Fig. 2 – Completed Facility A background noise levels
The noise levels at maximum airflow meet the tool criterion at all frequencies, showing that the noise control design approach described above was sufficient to meet the requirements for this lab. There is a significant reduction in the noise levels below 10 Hz with decreasing airflow, with a similar spectral shape but different amplitudes measured in each test.
The results from this study illustrate what is possible with regard to low frequency noise control for a sensitive laboratory when a traditional forced air system is the sole method used to control the temperature within the space. The design required substantial mechanical noise control measures to provide an extremely quiet space, sufficient for the tools to be used in this lab. However, the results also show that, even with this degree of sound attenuation, the simple presence of forced air within the space has a significant infrasonic noise impact, and lower infrasonic noise levels are possible if forced air can be further limited or eliminated. For laboratories with even more stringent infrasonic requirements, additional design considerations are required.
3.2 Case Study – Facility B
Results from a study of a second facility, a suite of highly sensitive physics laboratories located in the United Kingdom, help to illustrate some of the ways in which forced air generates infrasound in laboratory environments, and ways that it can be controlled. The laboratories, which were designed and commissioned by others, were found to exceed the infrasonic noise performance criteria set for the labs. We conducted a series of measurements within these labs to identify the potential mechanism supporting the infrasonic noise, and how it could be addressed.
Figure 3 shows the background low frequency noise levels measured within one of the lab modules of this facility in comparison with the infrasonic noise criterion for the labs, which is 50 dB in one-third octave bands from 2 Hz to 31.5 Hz. This plot also shows the noise levels measured as various mechanical systems serving the lab space and other areas within the building were progressively powered off.
Fig. 3 – Variation in background noise levels in one module of Facility B
As with Facility A, elimination the airflow into the lab space significantly reduces the infrasonic noise amplitude in the space. These results also show that airflow into adjacent labs also has a significant impact on the infrasonic noise levels. The spectra shape in each test remains relatively constant, with a consistent peak at 5 Hz and secondary peak at 2 Hz. Subsequent measurements in additional labs showed that each space had a similar infrasonic spectra shape that remained constant regardless of the amount of airflow into the room, with peaks ranging from 1.6 to 5 Hz.
The peaks appear to be a resonance, which in some cases can be attributed to standing waves or “room modes.” However in this case the frequencies are much too low, as wavelengths from 1.6 to 5 Hz are much longer than the room dimensions. Instead, this resonance is likely due to uniform pressure variations in a volume, such as those inside a Helmholtz resonator.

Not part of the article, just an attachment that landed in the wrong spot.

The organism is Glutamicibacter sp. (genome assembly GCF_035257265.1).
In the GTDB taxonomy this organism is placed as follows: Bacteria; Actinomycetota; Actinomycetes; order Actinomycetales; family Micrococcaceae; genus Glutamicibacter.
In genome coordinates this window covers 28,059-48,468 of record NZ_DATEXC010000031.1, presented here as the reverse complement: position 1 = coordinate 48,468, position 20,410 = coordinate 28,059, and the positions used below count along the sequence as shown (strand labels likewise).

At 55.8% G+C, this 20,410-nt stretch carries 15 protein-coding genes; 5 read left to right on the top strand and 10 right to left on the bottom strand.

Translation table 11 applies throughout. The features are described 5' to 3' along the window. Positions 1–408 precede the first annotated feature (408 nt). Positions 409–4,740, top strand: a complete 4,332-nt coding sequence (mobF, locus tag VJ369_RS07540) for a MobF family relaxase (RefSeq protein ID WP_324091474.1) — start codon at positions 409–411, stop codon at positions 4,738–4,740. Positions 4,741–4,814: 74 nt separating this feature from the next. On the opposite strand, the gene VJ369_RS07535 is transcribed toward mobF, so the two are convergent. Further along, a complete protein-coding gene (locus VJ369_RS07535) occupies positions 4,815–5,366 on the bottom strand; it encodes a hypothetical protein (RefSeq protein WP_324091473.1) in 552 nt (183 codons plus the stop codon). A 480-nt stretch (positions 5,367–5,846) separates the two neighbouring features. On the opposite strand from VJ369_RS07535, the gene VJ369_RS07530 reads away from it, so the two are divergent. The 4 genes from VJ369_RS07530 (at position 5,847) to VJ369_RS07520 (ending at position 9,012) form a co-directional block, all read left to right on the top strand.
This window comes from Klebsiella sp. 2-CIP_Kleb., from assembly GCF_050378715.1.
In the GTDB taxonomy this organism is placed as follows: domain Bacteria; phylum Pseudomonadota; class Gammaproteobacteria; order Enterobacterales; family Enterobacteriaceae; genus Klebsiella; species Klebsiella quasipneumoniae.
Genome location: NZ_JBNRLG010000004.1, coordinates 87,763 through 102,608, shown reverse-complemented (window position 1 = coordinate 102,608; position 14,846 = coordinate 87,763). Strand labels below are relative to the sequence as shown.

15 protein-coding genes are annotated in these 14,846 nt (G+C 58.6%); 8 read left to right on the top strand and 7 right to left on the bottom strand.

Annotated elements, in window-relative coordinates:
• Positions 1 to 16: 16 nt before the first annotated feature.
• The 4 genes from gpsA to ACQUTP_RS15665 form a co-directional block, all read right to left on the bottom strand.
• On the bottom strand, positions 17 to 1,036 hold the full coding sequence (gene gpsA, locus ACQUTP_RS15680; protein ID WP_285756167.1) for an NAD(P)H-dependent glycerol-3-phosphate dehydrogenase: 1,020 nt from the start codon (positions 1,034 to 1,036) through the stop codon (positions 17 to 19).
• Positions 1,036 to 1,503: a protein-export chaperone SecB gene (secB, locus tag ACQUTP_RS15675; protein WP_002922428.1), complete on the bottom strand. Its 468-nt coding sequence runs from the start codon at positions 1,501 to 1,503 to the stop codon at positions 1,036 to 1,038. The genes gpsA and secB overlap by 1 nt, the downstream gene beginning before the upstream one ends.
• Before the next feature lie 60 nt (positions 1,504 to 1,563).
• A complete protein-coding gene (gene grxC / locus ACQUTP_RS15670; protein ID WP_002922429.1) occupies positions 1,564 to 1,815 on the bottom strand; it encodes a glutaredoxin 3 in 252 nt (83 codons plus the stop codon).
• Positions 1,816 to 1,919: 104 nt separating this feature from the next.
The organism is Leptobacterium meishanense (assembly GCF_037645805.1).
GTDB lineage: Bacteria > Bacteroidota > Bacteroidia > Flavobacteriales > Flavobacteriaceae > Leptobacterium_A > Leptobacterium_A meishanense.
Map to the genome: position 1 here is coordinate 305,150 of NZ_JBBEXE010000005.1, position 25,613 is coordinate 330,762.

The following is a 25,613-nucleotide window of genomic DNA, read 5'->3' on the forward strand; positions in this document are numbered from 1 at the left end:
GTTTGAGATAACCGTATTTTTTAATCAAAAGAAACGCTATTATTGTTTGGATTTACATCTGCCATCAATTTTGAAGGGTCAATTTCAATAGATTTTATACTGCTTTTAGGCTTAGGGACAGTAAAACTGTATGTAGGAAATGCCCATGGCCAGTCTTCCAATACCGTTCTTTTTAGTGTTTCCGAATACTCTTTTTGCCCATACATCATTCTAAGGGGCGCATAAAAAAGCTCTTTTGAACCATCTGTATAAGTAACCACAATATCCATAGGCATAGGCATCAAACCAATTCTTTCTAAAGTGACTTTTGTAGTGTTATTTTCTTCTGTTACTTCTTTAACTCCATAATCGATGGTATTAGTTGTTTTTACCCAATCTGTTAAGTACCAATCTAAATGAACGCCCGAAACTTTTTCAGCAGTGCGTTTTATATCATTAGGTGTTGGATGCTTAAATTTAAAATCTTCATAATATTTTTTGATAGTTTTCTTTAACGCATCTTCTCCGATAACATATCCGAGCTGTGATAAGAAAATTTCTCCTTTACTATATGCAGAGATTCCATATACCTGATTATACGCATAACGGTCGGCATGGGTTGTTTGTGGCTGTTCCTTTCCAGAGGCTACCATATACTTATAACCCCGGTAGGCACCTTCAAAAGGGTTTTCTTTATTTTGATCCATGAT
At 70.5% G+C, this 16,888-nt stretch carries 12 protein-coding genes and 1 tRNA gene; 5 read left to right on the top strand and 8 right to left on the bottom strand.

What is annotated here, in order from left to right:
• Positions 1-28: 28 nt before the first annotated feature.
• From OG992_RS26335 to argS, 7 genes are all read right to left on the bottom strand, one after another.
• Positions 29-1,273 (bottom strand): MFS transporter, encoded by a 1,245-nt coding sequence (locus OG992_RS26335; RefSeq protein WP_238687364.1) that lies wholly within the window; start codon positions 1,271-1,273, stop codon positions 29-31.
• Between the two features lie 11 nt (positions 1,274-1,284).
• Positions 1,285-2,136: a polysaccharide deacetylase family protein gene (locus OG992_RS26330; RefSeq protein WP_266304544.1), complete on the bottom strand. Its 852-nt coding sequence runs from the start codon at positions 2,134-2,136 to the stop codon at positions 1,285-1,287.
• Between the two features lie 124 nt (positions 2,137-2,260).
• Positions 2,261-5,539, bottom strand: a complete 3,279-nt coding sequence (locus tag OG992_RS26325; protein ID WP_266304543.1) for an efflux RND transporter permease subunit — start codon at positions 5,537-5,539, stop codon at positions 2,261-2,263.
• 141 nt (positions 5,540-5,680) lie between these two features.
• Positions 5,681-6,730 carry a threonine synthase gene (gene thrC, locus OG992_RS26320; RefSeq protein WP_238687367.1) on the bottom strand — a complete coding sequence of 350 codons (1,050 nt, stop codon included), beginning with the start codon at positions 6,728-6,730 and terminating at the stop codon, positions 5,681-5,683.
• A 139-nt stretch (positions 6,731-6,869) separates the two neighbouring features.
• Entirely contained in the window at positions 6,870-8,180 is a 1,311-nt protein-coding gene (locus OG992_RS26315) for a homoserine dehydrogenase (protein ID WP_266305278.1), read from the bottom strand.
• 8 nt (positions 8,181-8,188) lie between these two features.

In a Helmholtz resonator, the resonance frequency fH is most simply expressed by the following:
In this equation, V0 is the volume of the resonator cavity, A is the cross-sectional area of the “neck” entering the cavity, Leq is the equivalent length of the neck, with an end correction applied to account for the small area of the neck with relation to the much larger cavity, and v is the speed of sound in air. In this case, the lab space acts as the resonator cavity, with the ducts entering the space and other openings acting as the neck that excites the air resonance within the cavity, as shown in Figure 4. In the figure below the stiff masonry walls and structural slab above are assumed to define the resonating volume, rather than the more flexible lightweight steel wall and dropped ceiling that define the actual room. Increasing amounts of forced air provided a greater excitation of the volume resonance, resulting in higher amplitudes around this frequency. Air serving other rooms likely impacts the space due to a combination of leakage through cracks around doors and service penetrations, and through common duct systems, such as when one air handling unit serves several rooms.
Fig. 4 – Helmholtz Volume8
The Helmholtz effect was further confirmed via a test of spatial coherence throughout the room, which involved measuring sound pressure within the space simultaneously at various locations9. This is a similar approach to the microphone arrays utilized in atmospheric infrasound measurements, which are used to differentiate between an infrasonic plane wave traveling across the earth and noise generated by wind turbulence, etc10. As shown in Figure 5, the sound pressure levels in the infrasonic range (< 20 Hz) were very consistent throughout the space. This is consistent with noise generated by a pressure wave that is uniform across a large percentage of the space, rather than turbulence or another local effect, where some difference in amplitude would be expected throughout the room.